July 29, 2020

02

Barbed Wire 09/03/2010 — Blue Ridge Parkway near Blowing Rock, North Carolina, September 3, 2010
How do we know what is important?
How do we decide what matters
and what doesn't?
How do we know we are right?
What makes us think we are?
How often do we evaluate our evaluations?
Against what do we check our plumb?
The accuracy of our circle?
The squareness of our square?
We declare we are right,
but.
How do we know that we are right?
How often do we even ask the question?

–0–

01

Lake Andrew Jackson 07/26/2020 08 — Andrew Jackson State Park, Lancaster County, South Carolina, July 26, 2020
How do we know what to do when?
Fear could guide us.
Or desire.
Or loathing,
anger,
hatred,
dread...

We could live at the whim 
of emotional reactivity.

But.

What do our emotions know?

Reason and logic have their place.

But.

What guides them through their
carefully plotted deliberations?
How do they know what is best for us
or our situation?
"Best" in terms of what?
In light of what?

How good is the good
reason and logic call good?

"Well," they would say,
"If you want this,
here is the best path to that end!"

But.

What does wanting know?
How do we know what to want?
How we know what we should want?
How do we want what we ought to want?

How do we know what needs to be done
without contriving our way to a future
where we have no business being?

Where do we belong?
How do we know?

We have to go all the way back
to who we are
to find out.

Carl Jung said,
"We are who we always have been--
and who we will be."

Living in ways that incarnate,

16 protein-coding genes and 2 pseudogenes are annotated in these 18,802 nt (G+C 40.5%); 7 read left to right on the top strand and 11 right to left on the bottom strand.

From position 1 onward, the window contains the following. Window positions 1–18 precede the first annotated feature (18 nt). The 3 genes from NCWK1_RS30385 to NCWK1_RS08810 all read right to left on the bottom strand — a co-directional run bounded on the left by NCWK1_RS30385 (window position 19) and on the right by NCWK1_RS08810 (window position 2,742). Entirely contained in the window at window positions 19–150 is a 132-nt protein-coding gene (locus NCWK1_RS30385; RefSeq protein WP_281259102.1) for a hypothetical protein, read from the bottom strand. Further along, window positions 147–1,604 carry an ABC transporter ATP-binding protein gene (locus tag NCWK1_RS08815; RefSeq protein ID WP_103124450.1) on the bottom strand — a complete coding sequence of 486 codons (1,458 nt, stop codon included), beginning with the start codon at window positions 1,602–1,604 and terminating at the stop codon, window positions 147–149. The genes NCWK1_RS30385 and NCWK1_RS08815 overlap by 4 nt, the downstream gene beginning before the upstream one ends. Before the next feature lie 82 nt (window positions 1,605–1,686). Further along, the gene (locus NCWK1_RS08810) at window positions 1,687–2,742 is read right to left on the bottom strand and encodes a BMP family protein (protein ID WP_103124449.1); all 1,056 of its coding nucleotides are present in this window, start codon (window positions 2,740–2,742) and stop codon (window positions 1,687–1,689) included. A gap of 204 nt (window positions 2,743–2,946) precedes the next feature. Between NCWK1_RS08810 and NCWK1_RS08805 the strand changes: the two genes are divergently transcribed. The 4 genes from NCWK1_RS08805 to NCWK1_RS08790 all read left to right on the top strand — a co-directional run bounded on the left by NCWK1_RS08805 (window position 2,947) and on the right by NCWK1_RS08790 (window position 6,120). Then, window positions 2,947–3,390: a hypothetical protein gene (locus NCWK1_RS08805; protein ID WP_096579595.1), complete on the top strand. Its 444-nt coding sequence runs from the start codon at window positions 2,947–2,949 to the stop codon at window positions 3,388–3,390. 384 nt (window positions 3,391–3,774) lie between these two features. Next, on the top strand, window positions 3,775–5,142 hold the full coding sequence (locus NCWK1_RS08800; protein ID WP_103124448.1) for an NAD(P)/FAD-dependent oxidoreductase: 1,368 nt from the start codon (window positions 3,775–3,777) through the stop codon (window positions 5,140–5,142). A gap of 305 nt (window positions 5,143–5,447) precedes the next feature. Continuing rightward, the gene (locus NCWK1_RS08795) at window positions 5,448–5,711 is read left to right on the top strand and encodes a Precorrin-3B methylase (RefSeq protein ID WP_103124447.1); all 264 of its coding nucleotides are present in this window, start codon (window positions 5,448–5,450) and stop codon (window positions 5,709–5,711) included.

exhibit,
express,
reveal and make known
who we are
in each situation as it arises,
regardless of contexts,
conditions
and circumstances
is being true to ourselves
and to our place in our life
throughout our life.

It is to work out the conflicts
and contradictions
between who we are 
and where we are
through negotiation and compromise,
adjustment and accommodation.

What do we need to be who we are,
where we are, 
when we are,
here and now?

It takes sitting quietly,
in stillness and silence,
to find the way
to The Way of Being Who We Are
Here and Now.

Stop.
Breathe.
Look.
Listen.
Wait for the mud to settle
and the water to clear.

Listen to your heart
(What makes your little heart
sing and dance?).
Listen to your stomach
(Those gut feelings).
Listen to your "bones"
(What you "know in your bones").
Listen to your nighttime dreams.

Ask the questions that beg to be asked.
Say the things that cry out to be said.
Reflect on the things 
that have always been true about you
over the full course of your life--
they will always be true about you.
What does that tell you about where and how
you need to be?
About where you belong,
and belong not?

Watch what you find yourself doing
absentmindedly,
unintentionally,
directing yourself to what needs to be done.

See how your sense of direction
forms itself around,
and flows from,
the stillness and silence
of mindful walk-a-bouts.

Published by jimwdollar

I'm retired, and still finding my way--but now, I don't have to pretend that I know what I'm doing. I retired after 40.5 years as a minister in the Presbyterian Church USA, serving churches in Louisiana, Mississippi and North Carolina. I graduated from Austin Presbyterian Theological Seminary, in Austin, Texas, and Northwestern State University in Natchitoches, Louisiana. My wife, Judy, and I have three daughters, three sons-in-law, and five granddaughters, and are enjoying our retirement as much as we have ever enjoyed anything.

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